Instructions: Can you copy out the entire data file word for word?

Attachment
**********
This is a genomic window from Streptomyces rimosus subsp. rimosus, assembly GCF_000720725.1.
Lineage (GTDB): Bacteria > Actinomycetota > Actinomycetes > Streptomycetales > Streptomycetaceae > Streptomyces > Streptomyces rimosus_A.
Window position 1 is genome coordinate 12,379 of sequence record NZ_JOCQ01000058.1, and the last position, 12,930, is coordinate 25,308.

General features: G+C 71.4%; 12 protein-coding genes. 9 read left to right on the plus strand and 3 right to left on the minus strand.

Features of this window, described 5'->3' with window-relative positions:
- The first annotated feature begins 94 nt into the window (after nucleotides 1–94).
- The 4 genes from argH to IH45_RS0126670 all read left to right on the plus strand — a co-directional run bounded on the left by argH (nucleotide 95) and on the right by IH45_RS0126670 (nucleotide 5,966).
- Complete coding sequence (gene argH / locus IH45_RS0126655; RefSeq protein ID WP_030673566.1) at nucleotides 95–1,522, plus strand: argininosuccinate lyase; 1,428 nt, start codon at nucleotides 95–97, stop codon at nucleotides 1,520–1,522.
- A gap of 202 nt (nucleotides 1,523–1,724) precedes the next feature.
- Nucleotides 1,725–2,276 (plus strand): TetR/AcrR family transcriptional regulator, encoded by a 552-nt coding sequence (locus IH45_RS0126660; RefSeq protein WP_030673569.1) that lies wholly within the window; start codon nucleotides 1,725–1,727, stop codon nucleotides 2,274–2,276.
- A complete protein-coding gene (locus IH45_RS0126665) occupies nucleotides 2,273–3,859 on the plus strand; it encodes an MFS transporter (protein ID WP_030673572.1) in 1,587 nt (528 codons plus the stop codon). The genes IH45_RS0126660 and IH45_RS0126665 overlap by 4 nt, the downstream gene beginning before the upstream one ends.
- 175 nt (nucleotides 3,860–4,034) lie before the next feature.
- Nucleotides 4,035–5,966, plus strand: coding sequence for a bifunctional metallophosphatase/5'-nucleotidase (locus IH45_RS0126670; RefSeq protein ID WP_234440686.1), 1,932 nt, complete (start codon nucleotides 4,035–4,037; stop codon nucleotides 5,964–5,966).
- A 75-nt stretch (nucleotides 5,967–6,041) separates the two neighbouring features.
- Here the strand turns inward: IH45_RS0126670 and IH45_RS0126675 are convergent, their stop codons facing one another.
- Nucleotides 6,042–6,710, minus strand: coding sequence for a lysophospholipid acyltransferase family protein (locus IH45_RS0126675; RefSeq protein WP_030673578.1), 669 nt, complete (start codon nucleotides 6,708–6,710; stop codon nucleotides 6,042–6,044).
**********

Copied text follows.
This is a genomic window from Streptomyces rimosus subsp. rimosus, assembly GCF_000720725.1.
Lineage (GTDB): Bacteria > Actinomycetota > Actinomycetes > Streptomycetales > Streptomycetaceae > Streptomyces > Streptomyces rimosus_A.
Window position 1 is genome coordinate 12,379 of sequence record NZ_JOCQ01000058.1, and the last position, 12,930, is coordinate 25,308.

General features: G+C 71.4%; 12 protein-coding genes. 9 read left to right on the plus strand and 3 right to left on the minus strand.

Features of this window, described 5'->3' with window-relative positions:
- The first annotated feature begins 94 nt into the window (after nucleotides 1–94).
- The 4 genes from argH to IH45_RS0126670 all read left to right on the plus strand — a co-directional run bounded on the left by argH (nucleotide 95) and on the right by IH45_RS0126670 (nucleotide 5,966).
- Complete coding sequence (gene argH / locus IH45_RS0126655; RefSeq protein ID WP_030673566.1) at nucleotides 95–1,522, plus strand: argininosuccinate lyase; 1,428 nt, start codon at nucleotides 95–97, stop codon at nucleotides 1,520–1,522.
- A gap of 202 nt (nucleotides 1,523–1,724) precedes the next feature.
- Nucleotides 1,725–2,276 (plus strand): TetR/AcrR family transcriptional regulator, encoded by a 552-nt coding sequence (locus IH45_RS0126660; RefSeq protein WP_030673569.1) that lies wholly within the window; start codon nucleotides 1,725–1,727, stop codon nucleotides 2,274–2,276.
- A complete protein-coding gene (locus IH45_RS0126665) occupies nucleotides 2,273–3,859 on the plus strand; it encodes an MFS transporter (protein ID WP_030673572.1) in 1,587 nt (528 codons plus the stop codon). The genes IH45_RS0126660 and IH45_RS0126665 overlap by 4 nt, the downstream gene beginning before the upstream one ends.
- 175 nt (nucleotides 3,860–4,034) lie before the next feature.
- Nucleotides 4,035–5,966, plus strand: coding sequence for a bifunctional metallophosphatase/5'-nucleotidase (locus IH45_RS0126670; RefSeq protein ID WP_234440686.1), 1,932 nt, complete (start codon nucleotides 4,035–4,037; stop codon nucleotides 5,964–5,966).
- A 75-nt stretch (nucleotides 5,967–6,041) separates the two neighbouring features.
- Here the strand turns inward: IH45_RS0126670 and IH45_RS0126675 are convergent, their stop codons facing one another.
- Nucleotides 6,042–6,710, minus strand: coding sequence for a lysophospholipid acyltransferase family protein (locus IH45_RS0126675; RefSeq protein WP_030673578.1), 669 nt, complete (start codon nucleotides 6,708–6,710; stop codon nucleotides 6,042–6,044).